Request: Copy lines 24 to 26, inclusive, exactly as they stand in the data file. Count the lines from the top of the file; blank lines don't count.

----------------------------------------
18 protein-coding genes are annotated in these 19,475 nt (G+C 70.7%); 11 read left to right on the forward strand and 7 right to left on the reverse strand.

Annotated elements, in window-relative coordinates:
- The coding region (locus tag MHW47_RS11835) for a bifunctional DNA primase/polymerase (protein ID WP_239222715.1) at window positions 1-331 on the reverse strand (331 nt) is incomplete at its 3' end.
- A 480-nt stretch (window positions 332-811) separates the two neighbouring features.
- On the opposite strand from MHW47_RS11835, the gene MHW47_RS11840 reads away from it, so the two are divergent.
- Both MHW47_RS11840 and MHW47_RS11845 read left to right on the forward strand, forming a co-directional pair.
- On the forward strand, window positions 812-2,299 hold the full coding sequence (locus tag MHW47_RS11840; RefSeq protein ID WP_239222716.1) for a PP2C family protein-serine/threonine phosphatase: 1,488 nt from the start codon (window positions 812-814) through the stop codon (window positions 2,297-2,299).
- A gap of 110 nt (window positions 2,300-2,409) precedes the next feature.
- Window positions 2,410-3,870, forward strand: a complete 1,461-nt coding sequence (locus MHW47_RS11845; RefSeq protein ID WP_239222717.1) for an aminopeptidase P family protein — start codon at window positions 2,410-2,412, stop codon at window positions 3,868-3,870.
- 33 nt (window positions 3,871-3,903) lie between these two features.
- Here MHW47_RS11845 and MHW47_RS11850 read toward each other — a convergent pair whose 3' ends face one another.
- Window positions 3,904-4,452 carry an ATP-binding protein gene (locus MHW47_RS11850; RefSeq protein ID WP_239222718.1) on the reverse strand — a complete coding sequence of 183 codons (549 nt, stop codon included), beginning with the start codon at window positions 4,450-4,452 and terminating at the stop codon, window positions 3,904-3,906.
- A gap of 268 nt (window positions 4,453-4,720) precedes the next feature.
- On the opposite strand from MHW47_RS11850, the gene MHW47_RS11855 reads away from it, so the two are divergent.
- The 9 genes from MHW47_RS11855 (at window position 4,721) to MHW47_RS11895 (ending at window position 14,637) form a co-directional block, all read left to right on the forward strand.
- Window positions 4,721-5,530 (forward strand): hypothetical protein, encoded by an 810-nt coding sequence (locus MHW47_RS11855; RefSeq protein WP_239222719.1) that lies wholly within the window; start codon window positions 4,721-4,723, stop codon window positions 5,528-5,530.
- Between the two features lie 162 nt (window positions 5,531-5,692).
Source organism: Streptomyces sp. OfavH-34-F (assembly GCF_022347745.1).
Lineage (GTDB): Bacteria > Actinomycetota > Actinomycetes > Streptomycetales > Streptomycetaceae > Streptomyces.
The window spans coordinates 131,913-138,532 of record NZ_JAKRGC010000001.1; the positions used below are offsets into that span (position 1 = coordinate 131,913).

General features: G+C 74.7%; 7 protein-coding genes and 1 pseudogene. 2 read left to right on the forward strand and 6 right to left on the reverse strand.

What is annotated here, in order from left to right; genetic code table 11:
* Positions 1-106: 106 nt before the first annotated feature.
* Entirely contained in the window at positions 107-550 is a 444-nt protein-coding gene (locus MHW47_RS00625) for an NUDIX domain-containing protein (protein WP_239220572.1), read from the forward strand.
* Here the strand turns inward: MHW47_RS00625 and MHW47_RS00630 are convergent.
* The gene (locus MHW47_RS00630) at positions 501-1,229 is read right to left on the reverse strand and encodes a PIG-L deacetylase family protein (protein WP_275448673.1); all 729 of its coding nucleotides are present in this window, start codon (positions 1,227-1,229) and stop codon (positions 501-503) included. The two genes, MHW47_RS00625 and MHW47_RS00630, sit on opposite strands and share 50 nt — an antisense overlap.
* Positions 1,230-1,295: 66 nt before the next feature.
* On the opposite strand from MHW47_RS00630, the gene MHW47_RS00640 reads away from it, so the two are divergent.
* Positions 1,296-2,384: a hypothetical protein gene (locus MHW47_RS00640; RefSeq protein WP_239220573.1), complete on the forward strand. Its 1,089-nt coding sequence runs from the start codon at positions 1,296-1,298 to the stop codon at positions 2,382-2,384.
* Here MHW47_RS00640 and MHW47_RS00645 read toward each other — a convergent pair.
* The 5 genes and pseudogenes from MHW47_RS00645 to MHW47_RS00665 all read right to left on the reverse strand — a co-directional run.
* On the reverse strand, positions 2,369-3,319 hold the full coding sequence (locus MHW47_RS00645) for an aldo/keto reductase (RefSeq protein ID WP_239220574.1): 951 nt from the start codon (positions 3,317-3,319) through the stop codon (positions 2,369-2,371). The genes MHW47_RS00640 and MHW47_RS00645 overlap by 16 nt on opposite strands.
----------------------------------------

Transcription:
* Entirely contained in the window at positions 107-550 is a 444-nt protein-coding gene (locus MHW47_RS00625) for an NUDIX domain-containing protein (protein WP_239220572.1), read from the forward strand.
* Here the strand turns inward: MHW47_RS00625 and MHW47_RS00630 are convergent.
* The gene (locus MHW47_RS00630) at positions 501-1,229 is read right to left on the reverse strand and encodes a PIG-L deacetylase family protein (protein WP_275448673.1); all 729 of its coding nucleotides are present in this window, start codon (positions 1,227-1,229) and stop codon (positions 501-503) included. The two genes, MHW47_RS00625 and MHW47_RS00630, sit on opposite strands and share 50 nt — an antisense overlap.